In Victor Hugo's Les Miserables, why does Jean Valjean tell Cosette that she must forgive the Thenardiers towards the end of the novel?Please respond asap

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William Delaney eNotes educator| Certified Educator

Victor Hugo's novel demonstrates how one man's life is changed by an act of Christian charity. Valjean was a dangerous ex-convict who stole some silver from the Bishop who had sheltered him for the night and then saved him from being taken back to the galleys by giving him even more silver in the form of candlesticks. For the rest of his life Valjean follows the teachings of Jesus as illustrated by the generosity of the Bishop. When Valjean tells Cossette, daughter of Fantine, that she should forgive the Thenardiers for cheating her mother and abusing her for years, he is passing on precepts he has lived by all his life, based on the teachings of Jesus of Nazarath. Many of these teachings are to be found in The Book of Matthew in The Bible, beginning with Chapter 5, the so-called "Sermon on the Mount." For example:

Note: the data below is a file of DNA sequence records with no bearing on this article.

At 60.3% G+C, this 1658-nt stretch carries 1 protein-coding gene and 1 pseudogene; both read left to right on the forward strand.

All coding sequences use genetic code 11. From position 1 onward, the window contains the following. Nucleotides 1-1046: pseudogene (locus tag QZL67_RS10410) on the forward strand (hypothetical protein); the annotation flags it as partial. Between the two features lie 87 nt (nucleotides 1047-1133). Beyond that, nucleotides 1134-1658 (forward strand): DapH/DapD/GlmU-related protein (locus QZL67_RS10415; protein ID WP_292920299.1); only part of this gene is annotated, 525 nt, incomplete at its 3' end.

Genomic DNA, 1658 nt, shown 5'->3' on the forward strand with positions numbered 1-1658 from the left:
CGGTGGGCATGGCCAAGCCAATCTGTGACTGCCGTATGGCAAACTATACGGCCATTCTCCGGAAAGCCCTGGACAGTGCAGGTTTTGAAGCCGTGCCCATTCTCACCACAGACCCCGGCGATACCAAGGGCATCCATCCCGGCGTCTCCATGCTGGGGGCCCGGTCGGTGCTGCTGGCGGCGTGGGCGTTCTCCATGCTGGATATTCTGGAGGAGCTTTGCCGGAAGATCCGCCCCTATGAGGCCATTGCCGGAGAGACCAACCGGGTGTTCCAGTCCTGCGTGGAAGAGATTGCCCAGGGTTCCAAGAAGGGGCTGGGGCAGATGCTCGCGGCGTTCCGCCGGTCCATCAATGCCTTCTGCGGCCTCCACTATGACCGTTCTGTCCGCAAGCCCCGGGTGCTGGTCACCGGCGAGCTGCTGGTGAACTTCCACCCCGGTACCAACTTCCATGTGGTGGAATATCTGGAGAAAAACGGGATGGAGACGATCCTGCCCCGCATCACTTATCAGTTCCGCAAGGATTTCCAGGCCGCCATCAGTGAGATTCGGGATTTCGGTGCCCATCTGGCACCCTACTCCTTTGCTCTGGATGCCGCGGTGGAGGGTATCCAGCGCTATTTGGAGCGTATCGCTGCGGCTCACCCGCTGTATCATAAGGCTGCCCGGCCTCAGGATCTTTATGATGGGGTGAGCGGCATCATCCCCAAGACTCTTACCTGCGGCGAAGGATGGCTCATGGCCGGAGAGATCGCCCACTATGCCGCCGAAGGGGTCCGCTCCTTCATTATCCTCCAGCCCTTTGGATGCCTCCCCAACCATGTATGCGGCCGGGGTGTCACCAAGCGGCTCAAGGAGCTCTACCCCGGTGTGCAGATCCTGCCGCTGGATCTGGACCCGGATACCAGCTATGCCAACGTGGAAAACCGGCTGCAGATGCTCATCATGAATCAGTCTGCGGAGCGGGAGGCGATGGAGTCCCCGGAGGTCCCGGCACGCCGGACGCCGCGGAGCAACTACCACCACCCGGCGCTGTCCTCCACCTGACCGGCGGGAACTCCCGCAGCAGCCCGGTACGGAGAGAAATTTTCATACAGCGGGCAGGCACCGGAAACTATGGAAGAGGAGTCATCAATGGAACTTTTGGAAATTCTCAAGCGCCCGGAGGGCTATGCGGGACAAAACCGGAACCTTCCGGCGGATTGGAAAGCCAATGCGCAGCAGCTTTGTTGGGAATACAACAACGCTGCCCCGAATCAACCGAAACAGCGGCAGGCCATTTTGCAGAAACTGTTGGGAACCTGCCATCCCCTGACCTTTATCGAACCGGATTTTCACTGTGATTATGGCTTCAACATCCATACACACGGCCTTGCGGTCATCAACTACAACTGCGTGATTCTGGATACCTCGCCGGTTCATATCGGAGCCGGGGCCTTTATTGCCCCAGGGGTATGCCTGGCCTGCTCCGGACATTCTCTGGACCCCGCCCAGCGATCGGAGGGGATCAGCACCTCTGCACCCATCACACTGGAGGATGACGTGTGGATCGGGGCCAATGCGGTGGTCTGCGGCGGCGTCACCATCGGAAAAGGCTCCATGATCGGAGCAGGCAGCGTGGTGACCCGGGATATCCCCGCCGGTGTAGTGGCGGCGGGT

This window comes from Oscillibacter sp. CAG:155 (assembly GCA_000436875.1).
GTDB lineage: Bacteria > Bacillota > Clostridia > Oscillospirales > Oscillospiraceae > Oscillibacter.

"But I say to you, love your enemies, bless those who curse you, do good to those who hate you, and pray for those who spitefully use you and persecute you." (Matthew 5:44)


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Les Misérables

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